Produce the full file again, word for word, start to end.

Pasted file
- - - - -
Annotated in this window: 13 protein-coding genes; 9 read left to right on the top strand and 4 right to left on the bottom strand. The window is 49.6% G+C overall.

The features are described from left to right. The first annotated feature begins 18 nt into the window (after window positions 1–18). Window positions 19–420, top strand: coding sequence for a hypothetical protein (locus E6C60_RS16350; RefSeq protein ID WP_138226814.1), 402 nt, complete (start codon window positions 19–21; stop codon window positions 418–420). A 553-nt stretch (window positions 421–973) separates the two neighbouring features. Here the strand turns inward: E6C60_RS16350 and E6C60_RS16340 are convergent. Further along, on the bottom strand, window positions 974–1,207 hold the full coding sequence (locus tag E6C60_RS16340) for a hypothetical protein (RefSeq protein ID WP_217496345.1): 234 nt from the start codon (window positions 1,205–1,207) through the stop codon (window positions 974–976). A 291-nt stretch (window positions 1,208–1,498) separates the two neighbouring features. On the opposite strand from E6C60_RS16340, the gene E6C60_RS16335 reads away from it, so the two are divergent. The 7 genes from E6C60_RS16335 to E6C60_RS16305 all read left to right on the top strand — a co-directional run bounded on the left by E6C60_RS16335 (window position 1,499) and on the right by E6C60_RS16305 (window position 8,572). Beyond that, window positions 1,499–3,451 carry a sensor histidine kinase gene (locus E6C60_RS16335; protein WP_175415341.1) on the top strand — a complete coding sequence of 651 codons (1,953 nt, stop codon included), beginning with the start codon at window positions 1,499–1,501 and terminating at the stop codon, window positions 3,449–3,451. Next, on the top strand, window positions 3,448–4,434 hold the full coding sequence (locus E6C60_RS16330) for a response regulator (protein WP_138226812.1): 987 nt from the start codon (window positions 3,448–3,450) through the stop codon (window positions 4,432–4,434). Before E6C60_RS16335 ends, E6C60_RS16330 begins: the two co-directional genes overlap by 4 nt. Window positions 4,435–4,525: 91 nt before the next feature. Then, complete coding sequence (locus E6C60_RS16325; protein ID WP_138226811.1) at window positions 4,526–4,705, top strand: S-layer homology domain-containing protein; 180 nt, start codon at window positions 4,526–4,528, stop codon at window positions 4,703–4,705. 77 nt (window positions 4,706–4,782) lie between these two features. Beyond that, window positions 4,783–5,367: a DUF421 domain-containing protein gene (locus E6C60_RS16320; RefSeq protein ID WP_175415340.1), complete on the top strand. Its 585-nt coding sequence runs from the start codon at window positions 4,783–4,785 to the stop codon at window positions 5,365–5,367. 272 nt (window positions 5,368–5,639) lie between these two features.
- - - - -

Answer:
Annotated in this window: 13 protein-coding genes; 9 read left to right on the top strand and 4 right to left on the bottom strand. The window is 49.6% G+C overall.

The features are described from left to right. The first annotated feature begins 18 nt into the window (after window positions 1–18). Window positions 19–420, top strand: coding sequence for a hypothetical protein (locus E6C60_RS16350; RefSeq protein ID WP_138226814.1), 402 nt, complete (start codon window positions 19–21; stop codon window positions 418–420). A 553-nt stretch (window positions 421–973) separates the two neighbouring features. Here the strand turns inward: E6C60_RS16350 and E6C60_RS16340 are convergent. Further along, on the bottom strand, window positions 974–1,207 hold the full coding sequence (locus tag E6C60_RS16340) for a hypothetical protein (RefSeq protein ID WP_217496345.1): 234 nt from the start codon (window positions 1,205–1,207) through the stop codon (window positions 974–976). A 291-nt stretch (window positions 1,208–1,498) separates the two neighbouring features. On the opposite strand from E6C60_RS16340, the gene E6C60_RS16335 reads away from it, so the two are divergent. The 7 genes from E6C60_RS16335 to E6C60_RS16305 all read left to right on the top strand — a co-directional run bounded on the left by E6C60_RS16335 (window position 1,499) and on the right by E6C60_RS16305 (window position 8,572). Beyond that, window positions 1,499–3,451 carry a sensor histidine kinase gene (locus E6C60_RS16335; protein WP_175415341.1) on the top strand — a complete coding sequence of 651 codons (1,953 nt, stop codon included), beginning with the start codon at window positions 1,499–1,501 and terminating at the stop codon, window positions 3,449–3,451. Next, on the top strand, window positions 3,448–4,434 hold the full coding sequence (locus E6C60_RS16330) for a response regulator (protein WP_138226812.1): 987 nt from the start codon (window positions 3,448–3,450) through the stop codon (window positions 4,432–4,434). Before E6C60_RS16335 ends, E6C60_RS16330 begins: the two co-directional genes overlap by 4 nt. Window positions 4,435–4,525: 91 nt before the next feature. Then, complete coding sequence (locus E6C60_RS16325; protein ID WP_138226811.1) at window positions 4,526–4,705, top strand: S-layer homology domain-containing protein; 180 nt, start codon at window positions 4,526–4,528, stop codon at window positions 4,703–4,705. 77 nt (window positions 4,706–4,782) lie between these two features. Beyond that, window positions 4,783–5,367: a DUF421 domain-containing protein gene (locus E6C60_RS16320; RefSeq protein ID WP_175415340.1), complete on the top strand. Its 585-nt coding sequence runs from the start codon at window positions 4,783–4,785 to the stop codon at window positions 5,365–5,367. 272 nt (window positions 5,368–5,639) lie between these two features.